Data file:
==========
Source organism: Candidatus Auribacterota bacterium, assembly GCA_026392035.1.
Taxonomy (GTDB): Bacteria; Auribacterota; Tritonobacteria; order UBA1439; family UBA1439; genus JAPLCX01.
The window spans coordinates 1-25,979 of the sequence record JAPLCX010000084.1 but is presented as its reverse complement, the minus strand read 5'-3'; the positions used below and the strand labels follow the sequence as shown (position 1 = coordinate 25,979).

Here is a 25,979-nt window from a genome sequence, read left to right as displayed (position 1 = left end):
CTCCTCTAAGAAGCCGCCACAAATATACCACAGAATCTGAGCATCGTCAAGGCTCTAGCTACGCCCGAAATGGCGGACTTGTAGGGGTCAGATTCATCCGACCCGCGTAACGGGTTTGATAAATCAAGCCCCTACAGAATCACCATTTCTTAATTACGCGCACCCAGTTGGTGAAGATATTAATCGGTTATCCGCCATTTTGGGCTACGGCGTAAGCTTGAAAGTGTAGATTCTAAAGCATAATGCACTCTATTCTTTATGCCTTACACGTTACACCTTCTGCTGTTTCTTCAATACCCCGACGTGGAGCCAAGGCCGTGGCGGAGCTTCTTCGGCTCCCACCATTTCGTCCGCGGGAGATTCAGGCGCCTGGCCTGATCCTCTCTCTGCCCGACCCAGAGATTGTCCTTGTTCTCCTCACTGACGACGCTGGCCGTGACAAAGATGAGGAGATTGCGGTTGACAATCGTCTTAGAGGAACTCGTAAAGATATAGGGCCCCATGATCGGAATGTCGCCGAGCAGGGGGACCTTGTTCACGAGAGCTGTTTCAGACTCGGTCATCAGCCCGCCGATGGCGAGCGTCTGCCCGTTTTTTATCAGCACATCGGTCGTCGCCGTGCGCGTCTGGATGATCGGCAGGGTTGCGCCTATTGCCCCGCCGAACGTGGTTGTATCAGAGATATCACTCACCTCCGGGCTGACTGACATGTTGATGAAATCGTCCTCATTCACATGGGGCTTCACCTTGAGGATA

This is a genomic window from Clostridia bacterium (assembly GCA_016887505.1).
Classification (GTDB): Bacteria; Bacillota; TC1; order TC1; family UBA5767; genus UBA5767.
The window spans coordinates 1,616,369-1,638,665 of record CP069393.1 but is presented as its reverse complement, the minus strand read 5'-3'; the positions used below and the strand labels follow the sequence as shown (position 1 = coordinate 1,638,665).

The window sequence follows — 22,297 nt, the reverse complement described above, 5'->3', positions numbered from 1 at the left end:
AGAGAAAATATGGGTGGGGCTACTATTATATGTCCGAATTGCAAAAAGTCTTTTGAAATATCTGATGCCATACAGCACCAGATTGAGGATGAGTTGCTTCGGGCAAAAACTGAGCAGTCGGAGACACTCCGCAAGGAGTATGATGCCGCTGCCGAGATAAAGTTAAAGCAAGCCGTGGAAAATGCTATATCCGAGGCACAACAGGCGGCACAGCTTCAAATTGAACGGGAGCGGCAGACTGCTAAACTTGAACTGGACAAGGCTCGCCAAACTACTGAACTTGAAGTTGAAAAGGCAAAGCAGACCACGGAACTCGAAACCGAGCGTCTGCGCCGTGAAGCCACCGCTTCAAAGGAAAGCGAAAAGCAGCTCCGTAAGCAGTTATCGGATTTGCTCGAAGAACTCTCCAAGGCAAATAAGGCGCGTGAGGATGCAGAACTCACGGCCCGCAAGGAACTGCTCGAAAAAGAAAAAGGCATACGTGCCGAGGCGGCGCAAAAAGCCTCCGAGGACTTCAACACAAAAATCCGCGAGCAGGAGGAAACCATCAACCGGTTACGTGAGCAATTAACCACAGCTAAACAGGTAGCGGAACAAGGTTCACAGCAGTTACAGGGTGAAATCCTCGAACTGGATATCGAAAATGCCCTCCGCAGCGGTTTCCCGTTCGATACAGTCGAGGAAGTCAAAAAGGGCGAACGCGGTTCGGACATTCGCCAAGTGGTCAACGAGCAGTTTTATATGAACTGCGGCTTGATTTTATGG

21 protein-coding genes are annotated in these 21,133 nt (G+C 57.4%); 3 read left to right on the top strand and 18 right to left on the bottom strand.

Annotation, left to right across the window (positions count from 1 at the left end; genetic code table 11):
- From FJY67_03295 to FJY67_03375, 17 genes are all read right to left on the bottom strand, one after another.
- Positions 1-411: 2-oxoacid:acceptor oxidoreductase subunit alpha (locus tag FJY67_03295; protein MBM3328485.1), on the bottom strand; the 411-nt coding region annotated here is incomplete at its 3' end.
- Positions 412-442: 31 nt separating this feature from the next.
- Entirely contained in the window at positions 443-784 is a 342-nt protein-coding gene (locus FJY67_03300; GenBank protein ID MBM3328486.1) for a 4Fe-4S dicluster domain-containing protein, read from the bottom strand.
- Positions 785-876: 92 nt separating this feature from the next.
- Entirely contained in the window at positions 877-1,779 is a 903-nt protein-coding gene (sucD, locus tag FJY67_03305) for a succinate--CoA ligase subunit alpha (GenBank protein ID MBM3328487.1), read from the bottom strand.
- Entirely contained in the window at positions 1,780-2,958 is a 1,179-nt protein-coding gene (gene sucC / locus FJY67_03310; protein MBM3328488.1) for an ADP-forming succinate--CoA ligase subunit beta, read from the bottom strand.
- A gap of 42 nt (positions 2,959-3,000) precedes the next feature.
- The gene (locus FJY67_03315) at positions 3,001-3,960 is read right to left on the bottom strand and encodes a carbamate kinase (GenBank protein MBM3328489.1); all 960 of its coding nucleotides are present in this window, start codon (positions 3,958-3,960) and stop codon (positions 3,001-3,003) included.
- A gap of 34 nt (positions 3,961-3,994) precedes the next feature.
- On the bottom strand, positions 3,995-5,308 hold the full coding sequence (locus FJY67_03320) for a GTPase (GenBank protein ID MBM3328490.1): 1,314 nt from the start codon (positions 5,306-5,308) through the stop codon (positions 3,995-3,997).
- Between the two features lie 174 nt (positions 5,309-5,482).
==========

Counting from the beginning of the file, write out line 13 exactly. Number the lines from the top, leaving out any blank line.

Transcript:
- From FJY67_03295 to FJY67_03375, 17 genes are all read right to left on the bottom strand, one after another.